How To Select The Right PFD
Boating is a favorite summer past time. Whether it is to water ski, go tubing, or catch some fish, almost everyone enjoys the open water. However, boating is far from the safest hobby in the world. Accidents that occur in open water are dangerous because they add the risk of drowning on top of the other risks that coincide with a vehicle crash. Every boat that plans to go into open water should have PFDs on board. A PFD is also known as a personal flotation device, lifejacket, or life vest.
It is imperative that a boat or ship has enough PFDs for everyone on board, and everyone should be wearing them while the ship is in the water. PFDs are so important that many states require boats to have PFDs approved by the United States Coast Guard. However, there are many different variations of PFDs, and the Coast Guard approves only some of these. It may be hard to find a PFD that is your size, recommended for boating, and meets your boating needs.
Types of PFDs
PFDs come in all shapes and sizes, but they all fall into one of three categories: Adult, Children, and Pet.
For adults who are choosing a PFD for themselves, chest size is the measurement that will determine which size of PFD will fit properly. A PFD should be snug enough that you do not have to worry about losing it, but is loose enough that you can still move freely. If possible, wear clothes you might wear out on to the boat when trying PFDs on. Women will likely find female-specific PFDs to be much more comfortable than a unisex one. All PFDs have different designs and foam placements so that they can better fit the contours of a human body.
Once you have found an adult size that you believe will fit you well, it is imperative that you try it on.
How to put on a PFD
- Loosen every strap
- Put the PFD on
- Zip up the zipper
- Starting at your waist, tighten all of the straps. The last strap you tighten should be your shoulders
- Have someone try to pull up on the shoulders. If it remains in place, it is secure. If it raises up, retighten the straps.
- Make sure you can move in your PFD and that it will not chafe. Try to get a good feel for how it will act while you are doing the activity you plan to do.
PFDs for children work almost identically to PFDs for adults. There is one striking difference, however. The size that an adult should keep in mind while buying their PFD is their chest size, but a for a child it is their waist.
Even our pets require safety equipment when we bring them out onto the water. While many pets may seem like fantastic swimmers, it is always possible that they may get tired or begin to panic too far from shore. Pet PFDs do not have to be Coast Guard certified.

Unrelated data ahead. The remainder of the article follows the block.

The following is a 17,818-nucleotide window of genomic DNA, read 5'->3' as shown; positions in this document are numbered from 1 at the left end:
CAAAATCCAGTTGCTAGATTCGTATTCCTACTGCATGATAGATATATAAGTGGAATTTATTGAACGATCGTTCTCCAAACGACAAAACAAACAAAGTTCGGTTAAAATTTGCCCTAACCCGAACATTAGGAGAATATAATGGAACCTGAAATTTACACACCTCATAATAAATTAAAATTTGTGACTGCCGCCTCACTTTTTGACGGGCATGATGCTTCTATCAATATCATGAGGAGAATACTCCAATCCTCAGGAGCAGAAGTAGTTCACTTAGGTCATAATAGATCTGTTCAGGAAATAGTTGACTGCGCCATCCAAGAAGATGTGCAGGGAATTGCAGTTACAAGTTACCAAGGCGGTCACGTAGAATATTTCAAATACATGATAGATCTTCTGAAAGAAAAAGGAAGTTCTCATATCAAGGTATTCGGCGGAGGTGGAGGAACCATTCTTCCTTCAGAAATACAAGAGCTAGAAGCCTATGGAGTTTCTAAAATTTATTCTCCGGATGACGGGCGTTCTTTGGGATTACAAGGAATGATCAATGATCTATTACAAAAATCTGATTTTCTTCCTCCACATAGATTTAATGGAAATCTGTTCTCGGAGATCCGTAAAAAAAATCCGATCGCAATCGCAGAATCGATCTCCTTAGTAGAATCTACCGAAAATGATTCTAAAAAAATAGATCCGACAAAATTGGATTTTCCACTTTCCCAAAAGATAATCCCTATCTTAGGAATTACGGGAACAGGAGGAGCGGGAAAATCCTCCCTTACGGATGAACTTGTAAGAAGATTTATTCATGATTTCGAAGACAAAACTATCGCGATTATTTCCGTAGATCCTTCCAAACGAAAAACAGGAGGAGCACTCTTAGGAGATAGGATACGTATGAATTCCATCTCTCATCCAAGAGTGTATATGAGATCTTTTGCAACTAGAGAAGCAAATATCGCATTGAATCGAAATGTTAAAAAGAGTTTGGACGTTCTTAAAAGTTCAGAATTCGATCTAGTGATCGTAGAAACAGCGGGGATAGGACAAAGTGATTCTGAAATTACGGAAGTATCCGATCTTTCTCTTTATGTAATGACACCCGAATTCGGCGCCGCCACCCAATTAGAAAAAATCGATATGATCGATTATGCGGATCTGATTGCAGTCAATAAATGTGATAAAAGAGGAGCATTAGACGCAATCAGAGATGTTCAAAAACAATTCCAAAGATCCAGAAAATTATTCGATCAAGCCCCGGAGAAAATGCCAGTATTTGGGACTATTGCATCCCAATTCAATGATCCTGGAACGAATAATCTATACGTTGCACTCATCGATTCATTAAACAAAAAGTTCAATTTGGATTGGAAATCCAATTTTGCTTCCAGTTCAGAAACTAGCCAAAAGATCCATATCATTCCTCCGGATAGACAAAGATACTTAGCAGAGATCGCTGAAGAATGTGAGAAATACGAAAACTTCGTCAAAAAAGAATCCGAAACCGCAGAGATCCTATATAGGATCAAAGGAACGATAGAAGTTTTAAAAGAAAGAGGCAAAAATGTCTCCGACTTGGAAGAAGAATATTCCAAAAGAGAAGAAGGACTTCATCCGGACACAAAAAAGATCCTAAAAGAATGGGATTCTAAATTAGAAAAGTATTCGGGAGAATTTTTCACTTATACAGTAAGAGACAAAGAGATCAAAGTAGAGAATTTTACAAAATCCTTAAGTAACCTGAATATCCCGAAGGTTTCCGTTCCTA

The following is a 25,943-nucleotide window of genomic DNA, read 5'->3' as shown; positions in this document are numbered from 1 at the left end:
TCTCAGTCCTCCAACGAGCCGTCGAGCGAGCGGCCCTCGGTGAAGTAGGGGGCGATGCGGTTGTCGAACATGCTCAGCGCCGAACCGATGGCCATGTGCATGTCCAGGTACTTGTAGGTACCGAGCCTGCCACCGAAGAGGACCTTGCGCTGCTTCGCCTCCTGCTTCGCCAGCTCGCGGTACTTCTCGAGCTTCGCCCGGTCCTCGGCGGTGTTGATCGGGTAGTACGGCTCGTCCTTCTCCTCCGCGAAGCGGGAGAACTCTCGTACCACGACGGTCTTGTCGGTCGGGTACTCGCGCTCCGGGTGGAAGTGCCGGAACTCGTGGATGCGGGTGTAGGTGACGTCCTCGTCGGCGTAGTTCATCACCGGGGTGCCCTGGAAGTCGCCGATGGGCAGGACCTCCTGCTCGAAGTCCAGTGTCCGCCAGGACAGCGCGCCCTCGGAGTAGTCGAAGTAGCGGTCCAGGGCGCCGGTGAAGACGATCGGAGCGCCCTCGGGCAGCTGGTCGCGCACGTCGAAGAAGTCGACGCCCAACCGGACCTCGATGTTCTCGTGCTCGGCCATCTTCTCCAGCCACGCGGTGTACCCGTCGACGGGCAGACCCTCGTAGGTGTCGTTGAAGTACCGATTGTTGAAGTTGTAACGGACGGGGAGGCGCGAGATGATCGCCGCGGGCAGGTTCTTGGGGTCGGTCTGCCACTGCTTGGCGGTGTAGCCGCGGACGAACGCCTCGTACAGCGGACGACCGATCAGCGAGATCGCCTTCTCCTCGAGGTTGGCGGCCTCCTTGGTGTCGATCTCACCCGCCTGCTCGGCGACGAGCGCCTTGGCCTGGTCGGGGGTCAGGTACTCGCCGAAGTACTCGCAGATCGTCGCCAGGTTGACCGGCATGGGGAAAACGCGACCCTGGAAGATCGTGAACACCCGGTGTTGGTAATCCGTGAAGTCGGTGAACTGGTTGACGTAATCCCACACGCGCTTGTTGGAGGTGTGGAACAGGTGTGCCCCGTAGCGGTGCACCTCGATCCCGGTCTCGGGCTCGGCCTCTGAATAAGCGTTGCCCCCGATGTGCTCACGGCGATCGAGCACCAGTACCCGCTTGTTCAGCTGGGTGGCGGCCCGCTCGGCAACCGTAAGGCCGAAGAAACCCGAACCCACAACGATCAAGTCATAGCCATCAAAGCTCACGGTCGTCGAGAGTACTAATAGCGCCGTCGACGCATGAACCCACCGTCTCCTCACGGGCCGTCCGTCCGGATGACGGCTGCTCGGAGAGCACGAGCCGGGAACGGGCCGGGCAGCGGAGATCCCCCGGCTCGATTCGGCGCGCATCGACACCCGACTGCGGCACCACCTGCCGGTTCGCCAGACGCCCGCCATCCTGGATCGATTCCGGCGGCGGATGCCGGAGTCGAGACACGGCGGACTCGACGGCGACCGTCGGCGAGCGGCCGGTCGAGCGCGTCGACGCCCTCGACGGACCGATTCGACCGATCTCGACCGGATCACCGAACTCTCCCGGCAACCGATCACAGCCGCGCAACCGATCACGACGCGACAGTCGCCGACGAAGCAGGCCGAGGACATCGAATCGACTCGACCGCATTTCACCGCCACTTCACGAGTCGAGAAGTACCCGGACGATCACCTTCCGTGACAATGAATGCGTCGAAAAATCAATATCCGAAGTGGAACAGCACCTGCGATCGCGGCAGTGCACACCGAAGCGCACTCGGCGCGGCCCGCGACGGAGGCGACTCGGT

A few things to consider when buying your pet a PFD are:
- Like a human’s PFD, it should be snug enough that they cannot twist or swim out of the vest.
- It may be beneficial for the PFD to be low profile. That will lower the chances that your pet gets caught on debris in the water.
- A PFD with easy release buckles may be a life saver in the event of an emergency.
- Some pet PFDs come with convenient handles.
Different types of PFDs
There are several different types of PFDs but they may be sorted into five different categories:
- An offshore life jacket is made for rough waters that may occur in the ocean. They are much bulkier than other types of PFDs, but they are the most buoyant, have bright colors to assist with being spotted if lost at sea and can even turn an unconscious swimmer onto their back so they can breathe.
- A near shore life jacket is a slightly less durable option. These life jackets are bulky and buoyant, but much less so than their far offshore counterparts.
- Flotation aids are the most comfortable option. Flotation aids are made for people in situations where they may be rescued quickly.
- Throwable PFDs are floating cushions or ring buoys that may be thrown off a ship to a drowning person in case of an emergency. They provide little except for assistance in staying afloat, so you should not rely on one for very long.
- There are some PFDs that are made specifically for certain outdoor activities. These activities may include kayaking, windsurfing, or waterskiing. The activity the PFD is made for must be stated on the label.
We hope that this guide to PFDs makes your time out on the water a safer experience, but boating can be fraught with dangers. If you are injured in a boating accident, seek medical help right away and then contact an experienced Mobile personal injury attorney, specializing in boating accidents in Mobile.